Did George Hodel Kill the Black Dahlia?
Even if I didn't buy the premise - surrealism, and the Black Dahlia! I had to have it.
Heretofore I've been blasé about the George Hodel hypothesis - a surgeon with friends in the movies and with surrealist connections (notably his friend Man Ray) whose son has become convinced that his father murdered and bisected Elizabeth Short, aka the Black Dahlia. I have always leaned toward John Gilmore's assertion - that an itinerant, creepy loner named Jack Anderson Wilson killed the aspiring actress, as well as an heiress named Georgette Bauerdorf. Always leaned toward that assertion, that is, until now.
Certainly I do not think that surrealist art, which I admit is full of distorted and bisected "muses," is the cause of Elizabeth's death - surrealism is about the unconscious, what intrigues and frightens us, and certainly would have many parallels with a notorious crime that also intrigues and frightens us. However, the facts about Hodel are fascinating - and unsettling. Enough so to allow me to change my mind.
I have not read the book Black Dahlia Avenger by his son Steve Hodel, and I must say that the two photographs allegedly of Liz Short that Hodel found in his father's possession, do not resemble her at all. But there are many other details - too many to recount here - that have piqued my curiosity - and my alarm. I think there's something to this.
Certainly Hodel's book is more plausible that the trash written by Janice Knowlton, who only has "repressed memories" [remember that fad?] on her side, and who behaved rather disgracefully toward the person who has maintained what I consider to be the authoritative online resource on this crime.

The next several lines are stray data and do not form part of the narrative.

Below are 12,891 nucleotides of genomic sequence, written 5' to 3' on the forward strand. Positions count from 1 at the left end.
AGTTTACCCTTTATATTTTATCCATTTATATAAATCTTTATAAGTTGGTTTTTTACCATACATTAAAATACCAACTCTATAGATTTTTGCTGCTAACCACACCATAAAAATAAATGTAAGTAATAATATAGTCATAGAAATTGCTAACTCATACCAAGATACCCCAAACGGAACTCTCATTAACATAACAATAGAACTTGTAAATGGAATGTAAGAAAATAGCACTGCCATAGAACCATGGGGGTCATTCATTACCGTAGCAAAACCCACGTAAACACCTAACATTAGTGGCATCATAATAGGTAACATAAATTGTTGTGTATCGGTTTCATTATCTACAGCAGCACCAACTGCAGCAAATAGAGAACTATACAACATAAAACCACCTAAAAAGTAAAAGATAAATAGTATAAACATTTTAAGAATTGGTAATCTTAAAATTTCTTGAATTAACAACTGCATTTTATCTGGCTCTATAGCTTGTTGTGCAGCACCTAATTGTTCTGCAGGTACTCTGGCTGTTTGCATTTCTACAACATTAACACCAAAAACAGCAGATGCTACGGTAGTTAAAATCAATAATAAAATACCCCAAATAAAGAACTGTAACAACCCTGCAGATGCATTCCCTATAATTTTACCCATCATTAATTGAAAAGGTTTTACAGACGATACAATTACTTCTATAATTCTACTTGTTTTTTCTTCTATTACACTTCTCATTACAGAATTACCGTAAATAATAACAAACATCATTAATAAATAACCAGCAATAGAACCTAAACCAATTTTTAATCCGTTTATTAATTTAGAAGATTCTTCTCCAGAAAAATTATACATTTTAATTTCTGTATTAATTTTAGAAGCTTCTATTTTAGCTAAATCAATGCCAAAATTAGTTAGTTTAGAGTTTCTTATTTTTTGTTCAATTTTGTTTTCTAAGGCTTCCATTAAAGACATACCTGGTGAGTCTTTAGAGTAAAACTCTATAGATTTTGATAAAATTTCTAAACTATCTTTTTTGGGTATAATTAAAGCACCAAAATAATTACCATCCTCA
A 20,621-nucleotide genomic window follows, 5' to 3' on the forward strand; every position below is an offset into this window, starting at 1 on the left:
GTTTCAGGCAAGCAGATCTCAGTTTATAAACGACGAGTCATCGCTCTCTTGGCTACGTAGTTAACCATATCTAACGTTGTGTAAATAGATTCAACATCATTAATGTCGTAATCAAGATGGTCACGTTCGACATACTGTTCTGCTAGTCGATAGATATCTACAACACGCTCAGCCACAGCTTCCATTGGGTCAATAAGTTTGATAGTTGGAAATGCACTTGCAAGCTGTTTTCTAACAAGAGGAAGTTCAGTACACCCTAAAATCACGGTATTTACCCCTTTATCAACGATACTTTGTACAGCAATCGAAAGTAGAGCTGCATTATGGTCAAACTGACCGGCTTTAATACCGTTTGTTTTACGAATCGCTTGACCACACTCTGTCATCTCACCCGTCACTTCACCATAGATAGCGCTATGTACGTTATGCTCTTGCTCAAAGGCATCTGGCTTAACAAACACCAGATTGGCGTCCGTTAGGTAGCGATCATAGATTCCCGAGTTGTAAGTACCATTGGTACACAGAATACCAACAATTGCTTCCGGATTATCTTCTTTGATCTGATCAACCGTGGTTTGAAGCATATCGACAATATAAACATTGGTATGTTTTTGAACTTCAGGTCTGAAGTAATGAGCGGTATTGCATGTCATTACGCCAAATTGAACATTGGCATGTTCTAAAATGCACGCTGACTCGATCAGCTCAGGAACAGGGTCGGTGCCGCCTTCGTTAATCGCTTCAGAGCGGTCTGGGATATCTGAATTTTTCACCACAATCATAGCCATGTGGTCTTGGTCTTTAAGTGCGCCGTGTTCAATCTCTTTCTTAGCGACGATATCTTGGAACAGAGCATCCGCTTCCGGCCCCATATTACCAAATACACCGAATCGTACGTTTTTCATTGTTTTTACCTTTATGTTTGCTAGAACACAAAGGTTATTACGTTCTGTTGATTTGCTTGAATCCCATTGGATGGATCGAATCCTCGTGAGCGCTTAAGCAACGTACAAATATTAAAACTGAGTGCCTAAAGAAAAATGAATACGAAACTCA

So at this point I am in a holding pattern as to the merits of this new hypothesis. I must add that none of these books have supplied enough information for the LAPD to officially reopen the case.
Another resource I've found is this haunting film, a visual timeline of the crime and its aftermath, put together by a filmmaker named Larry Harnish. Masterful work, Larry! Larry also has his own hypothesis as to the murderer's identity. I think his is quite plausible, too.
Of course the last thing I could want would be a deep connection between surrealism and this murder, but in the final analysis this crime is surreal: from Elizabeth's father having faked his own death, to her tragic loss of Matt Gordon, to the incarceration of cleared murder suspect Red Manley in an insane asylum, to the false confessions and the mystery of her whereabouts in those final days.
Some feminists have accused surrealism of being anti-woman, of bisecting and fragmenting the female form out of hatred, but I am with with Dorothea Tanning (wife of Max Ernst) when she asserts:
Intellectually, they [the surrealists] flew close to the flame. Instinctively they were far from knowing the perverse appetites they so admire and glorified. As for emulating the fantasies of Sade's personae, they didn't even try...
As for these fragmented images of women, she add:
They were disguised hymns to her mystery. I don't believe that even in the most romantic moments of literary history have writing men so adored the idea of woman.Nor do I. It follows therefore that the death of Elizabeth Short is surreal because life is surreal. Whether surrealism contributed to her death or not, via the misguided "artistic" expression of a violent wannabee, remains to be seen. But it does not surprise me that she could have become a sort of surrealist heroine to the artists in George Hodel's circle, including Man Ray and Marcel Duchamp, and if this is the case, then it illustrates Tanning's comments above.
It is a sad fact that bourgeois society, while pretending to be so righteous, tends to glorify the criminal (Charles Manson, the Zodiac Killer, PTK, etc.) rather than the victim of a famous crime, whose name is all too often unknown to the public - but Elizabeth Short is an exception.
This crime is named after her - not her murderer. It is she who walks in the minds of those like me who are fascinated with her story. It is her charm and her beauty that stares out of photographs and into the hearts of people like me who want to solve this crime. Whoever her murderer is, he could never be as interesting as she was.